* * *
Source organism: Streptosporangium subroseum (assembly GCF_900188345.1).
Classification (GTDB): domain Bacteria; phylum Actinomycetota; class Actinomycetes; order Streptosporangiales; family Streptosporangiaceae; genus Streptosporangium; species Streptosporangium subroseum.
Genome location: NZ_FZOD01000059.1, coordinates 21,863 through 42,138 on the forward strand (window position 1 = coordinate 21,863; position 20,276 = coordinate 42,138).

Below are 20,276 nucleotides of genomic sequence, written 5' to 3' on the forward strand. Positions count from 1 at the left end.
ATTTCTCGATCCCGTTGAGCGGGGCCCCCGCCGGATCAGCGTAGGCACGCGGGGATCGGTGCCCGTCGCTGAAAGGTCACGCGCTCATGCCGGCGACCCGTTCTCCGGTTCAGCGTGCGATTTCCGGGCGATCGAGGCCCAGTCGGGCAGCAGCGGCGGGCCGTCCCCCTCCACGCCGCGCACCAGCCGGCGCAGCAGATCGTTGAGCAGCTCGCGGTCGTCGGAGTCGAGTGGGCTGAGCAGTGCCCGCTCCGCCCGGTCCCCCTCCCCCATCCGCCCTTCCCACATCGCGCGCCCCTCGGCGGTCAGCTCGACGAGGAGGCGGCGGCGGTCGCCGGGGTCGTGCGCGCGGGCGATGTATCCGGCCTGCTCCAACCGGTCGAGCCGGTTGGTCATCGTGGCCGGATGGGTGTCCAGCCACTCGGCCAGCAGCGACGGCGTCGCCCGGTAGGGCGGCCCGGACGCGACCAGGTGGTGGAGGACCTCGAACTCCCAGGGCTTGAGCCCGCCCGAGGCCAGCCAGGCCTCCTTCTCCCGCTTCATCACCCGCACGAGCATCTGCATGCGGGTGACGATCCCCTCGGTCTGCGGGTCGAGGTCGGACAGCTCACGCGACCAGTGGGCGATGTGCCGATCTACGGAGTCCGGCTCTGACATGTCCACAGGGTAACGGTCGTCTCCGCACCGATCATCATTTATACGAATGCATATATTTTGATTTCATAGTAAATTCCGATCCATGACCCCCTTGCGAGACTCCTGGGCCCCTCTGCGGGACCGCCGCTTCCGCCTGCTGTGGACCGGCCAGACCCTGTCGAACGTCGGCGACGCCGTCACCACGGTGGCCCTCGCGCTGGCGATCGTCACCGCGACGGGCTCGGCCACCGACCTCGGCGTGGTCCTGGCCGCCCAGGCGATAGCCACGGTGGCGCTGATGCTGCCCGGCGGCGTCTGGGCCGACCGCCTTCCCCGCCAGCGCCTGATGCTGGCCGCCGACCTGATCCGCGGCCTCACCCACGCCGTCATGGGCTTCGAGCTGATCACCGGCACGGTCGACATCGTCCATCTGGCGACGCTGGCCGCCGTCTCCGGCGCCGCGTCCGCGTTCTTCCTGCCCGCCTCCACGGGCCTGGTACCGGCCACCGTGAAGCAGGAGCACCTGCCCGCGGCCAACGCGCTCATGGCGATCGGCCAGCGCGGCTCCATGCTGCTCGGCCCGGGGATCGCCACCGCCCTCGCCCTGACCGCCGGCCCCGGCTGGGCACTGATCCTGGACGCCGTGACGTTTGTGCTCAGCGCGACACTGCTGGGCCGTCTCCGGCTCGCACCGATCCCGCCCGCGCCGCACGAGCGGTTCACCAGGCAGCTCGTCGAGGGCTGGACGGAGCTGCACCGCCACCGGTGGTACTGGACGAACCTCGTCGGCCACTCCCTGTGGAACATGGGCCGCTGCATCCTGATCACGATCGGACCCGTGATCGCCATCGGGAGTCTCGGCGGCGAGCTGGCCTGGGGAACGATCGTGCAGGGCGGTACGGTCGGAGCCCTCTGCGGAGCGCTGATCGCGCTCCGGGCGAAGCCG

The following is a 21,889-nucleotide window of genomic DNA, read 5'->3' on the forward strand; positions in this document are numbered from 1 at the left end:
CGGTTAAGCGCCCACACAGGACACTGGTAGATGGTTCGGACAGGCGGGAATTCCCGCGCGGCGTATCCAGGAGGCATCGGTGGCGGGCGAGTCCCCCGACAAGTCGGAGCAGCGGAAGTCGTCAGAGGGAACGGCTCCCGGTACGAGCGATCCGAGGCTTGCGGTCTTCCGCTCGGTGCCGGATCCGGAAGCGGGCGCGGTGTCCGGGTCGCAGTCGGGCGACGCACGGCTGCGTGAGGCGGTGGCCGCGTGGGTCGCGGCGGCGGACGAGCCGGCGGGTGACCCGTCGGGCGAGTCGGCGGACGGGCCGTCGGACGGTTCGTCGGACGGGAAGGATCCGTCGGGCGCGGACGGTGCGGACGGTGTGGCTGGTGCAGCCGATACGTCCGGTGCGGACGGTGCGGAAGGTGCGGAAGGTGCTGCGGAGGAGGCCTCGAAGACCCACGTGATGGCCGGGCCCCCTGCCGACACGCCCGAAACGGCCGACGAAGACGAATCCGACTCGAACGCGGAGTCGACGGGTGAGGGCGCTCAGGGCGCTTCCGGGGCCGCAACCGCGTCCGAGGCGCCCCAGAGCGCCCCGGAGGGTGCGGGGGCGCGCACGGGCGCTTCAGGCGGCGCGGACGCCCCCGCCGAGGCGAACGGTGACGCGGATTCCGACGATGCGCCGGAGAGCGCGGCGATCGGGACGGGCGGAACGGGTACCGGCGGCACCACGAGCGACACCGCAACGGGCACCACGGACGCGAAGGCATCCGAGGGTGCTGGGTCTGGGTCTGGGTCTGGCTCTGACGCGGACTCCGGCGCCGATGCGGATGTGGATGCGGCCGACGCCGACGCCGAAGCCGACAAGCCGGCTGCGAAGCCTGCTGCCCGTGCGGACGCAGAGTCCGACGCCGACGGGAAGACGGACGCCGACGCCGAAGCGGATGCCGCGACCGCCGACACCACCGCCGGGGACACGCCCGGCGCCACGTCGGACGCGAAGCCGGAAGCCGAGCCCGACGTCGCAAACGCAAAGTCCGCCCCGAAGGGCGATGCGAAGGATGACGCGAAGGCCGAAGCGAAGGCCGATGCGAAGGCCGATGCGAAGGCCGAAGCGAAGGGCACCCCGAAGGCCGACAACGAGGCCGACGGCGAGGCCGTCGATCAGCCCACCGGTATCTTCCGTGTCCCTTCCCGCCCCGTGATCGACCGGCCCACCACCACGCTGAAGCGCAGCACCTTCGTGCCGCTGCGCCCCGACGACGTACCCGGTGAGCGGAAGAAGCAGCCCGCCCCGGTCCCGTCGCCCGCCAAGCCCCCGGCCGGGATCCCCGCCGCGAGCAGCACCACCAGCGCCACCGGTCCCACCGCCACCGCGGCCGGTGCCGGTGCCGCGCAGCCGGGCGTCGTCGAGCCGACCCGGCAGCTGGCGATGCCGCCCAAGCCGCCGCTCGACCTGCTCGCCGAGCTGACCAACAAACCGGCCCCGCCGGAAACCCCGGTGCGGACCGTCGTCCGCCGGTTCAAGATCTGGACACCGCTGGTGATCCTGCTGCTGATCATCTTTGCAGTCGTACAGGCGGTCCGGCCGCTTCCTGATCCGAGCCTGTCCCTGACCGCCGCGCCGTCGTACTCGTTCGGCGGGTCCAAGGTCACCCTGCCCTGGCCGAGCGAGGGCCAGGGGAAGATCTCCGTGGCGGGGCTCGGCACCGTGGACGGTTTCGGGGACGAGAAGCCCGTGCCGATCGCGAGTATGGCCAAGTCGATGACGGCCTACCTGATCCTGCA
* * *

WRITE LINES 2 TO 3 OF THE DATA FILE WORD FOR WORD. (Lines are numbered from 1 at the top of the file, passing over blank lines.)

Classification (GTDB): domain Bacteria; phylum Actinomycetota; class Actinomycetes; order Streptosporangiales; family Streptosporangiaceae; genus Streptosporangium; species Streptosporangium subroseum.
Genome location: NZ_FZOD01000059.1, coordinates 21,863 through 42,138 on the forward strand (window position 1 = coordinate 21,863; position 20,276 = coordinate 42,138).